And the only way we change the patriarchy is if we stop participating in it. If we say like, no, this is. I'm allowed to say no. I'm allowed to say I don't want this. I'm allowed to say you're making me uncomfortable. I'm allowed to, you know, like all of these things that back in the day, like it's easier to look at like, you know, 50 years ago, 60 years ago, we used to have like ideas that women shouldn't be in the boardroom or men and women can't work together 'cause men can't control themselves or whatever. Like we all had to collectively, like a lot of people had to dismantle those beliefs to be like, this is. Women, of course, should have the same opportunities. Of course women can lead companies of course, like someone had to change their thought in order to go for that job, right?
Like, all of us have to stop kind of participating in these beliefs. And so for my stay-at-home moms, you have to be the one that changes your own thoughts about how you view yourself and how you put yourself out there. It's not to say that you won't have obstacles, of course you will. And it's not to say that there isn't real discrimination against maybe somebody that, that instead of being praised for like everything that you've done for the years and years of being a stay-at-Home Mom, which is like unbelievable amounts of skill, like multitasking, patience, operating on zero, sleep, dedication, persistence, right? All of these things that are so valuable to employers, some employers aren't gonna see, they're not gonna understand it. Okay, that's fine. Those aren't the people you wanna work for, but you have to see it. You have to be the one to realize what a fricking badass you are before you decide you're gonna go out to get a job.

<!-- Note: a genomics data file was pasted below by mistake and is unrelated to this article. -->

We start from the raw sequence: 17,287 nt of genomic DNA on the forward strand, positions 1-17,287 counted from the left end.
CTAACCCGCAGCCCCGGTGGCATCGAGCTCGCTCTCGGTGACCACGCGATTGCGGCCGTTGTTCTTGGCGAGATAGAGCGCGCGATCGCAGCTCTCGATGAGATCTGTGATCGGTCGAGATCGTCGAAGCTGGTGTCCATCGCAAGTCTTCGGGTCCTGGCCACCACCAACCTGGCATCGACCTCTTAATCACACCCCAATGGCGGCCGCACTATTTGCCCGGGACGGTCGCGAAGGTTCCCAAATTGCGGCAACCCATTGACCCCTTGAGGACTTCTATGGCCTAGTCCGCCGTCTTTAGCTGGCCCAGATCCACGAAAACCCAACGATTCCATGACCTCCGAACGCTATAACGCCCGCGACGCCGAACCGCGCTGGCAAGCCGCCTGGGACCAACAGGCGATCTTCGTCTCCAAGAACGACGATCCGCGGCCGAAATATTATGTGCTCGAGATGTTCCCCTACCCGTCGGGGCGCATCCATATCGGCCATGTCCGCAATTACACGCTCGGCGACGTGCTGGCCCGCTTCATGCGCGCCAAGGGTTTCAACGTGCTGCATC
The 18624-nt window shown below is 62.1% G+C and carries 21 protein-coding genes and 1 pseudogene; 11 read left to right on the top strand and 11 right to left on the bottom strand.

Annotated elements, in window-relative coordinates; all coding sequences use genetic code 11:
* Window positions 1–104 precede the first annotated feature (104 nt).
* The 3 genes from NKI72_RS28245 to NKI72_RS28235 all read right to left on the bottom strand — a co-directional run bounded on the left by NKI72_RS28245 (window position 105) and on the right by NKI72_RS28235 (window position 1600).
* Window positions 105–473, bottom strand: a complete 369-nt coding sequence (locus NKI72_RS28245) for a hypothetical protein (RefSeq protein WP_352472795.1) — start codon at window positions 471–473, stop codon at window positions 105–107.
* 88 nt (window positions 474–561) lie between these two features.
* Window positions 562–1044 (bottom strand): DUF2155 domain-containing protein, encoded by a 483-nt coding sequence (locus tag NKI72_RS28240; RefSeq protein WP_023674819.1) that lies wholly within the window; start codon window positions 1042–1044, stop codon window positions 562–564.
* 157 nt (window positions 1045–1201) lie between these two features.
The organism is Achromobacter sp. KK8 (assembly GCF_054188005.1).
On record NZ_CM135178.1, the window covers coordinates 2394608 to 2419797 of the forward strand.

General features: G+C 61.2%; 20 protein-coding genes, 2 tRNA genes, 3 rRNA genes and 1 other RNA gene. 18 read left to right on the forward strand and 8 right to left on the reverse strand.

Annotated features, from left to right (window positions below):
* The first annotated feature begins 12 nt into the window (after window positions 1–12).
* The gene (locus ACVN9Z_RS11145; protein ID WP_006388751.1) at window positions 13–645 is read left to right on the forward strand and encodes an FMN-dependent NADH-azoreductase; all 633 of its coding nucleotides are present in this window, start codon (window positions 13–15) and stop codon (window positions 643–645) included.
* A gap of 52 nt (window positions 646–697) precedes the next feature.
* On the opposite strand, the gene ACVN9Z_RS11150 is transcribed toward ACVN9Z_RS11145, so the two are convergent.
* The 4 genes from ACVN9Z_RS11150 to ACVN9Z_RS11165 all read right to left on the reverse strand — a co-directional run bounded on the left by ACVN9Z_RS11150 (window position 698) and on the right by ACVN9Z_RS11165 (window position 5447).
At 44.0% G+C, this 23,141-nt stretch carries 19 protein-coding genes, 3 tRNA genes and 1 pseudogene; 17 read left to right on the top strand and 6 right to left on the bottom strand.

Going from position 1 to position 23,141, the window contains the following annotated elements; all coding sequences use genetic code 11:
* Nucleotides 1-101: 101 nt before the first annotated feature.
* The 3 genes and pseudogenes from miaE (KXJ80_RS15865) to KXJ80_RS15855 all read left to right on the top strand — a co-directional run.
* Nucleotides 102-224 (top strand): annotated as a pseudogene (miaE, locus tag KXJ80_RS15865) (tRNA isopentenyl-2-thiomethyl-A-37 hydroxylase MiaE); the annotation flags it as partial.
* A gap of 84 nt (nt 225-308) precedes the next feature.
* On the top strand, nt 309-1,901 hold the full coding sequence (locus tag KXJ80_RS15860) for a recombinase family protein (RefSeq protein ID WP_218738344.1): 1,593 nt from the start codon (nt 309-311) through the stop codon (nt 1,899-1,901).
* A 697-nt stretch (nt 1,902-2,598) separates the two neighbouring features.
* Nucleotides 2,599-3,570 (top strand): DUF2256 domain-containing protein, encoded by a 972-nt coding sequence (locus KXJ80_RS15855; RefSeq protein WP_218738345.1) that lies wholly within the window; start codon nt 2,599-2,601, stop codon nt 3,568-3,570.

Because you have to see the value in like, hey, because when you go for a job interview, when you go to apply a job, you are gonna be the one that's trying to communicate your value to them, right? Most job for any job that you wanna get, your employer is hiring you for value, right? They think you're gonna bring them value. And if you are going into, this is for anybody that's going in for any job interview, if your belief is like, oh, I don't know how valuable I could be to them, I don't know if I could actually help them. I, I want you to think about how you show up at an interview or how you show up on your resume or how confident you show up in, in trying to sell yourself like your value to them, right? But when you do have, like, imagine if you are I'm trying to think like you have some level of expertise in something like 10 years of experience and you're gonna apply for maybe an entry level job, your confidence would likely be really high.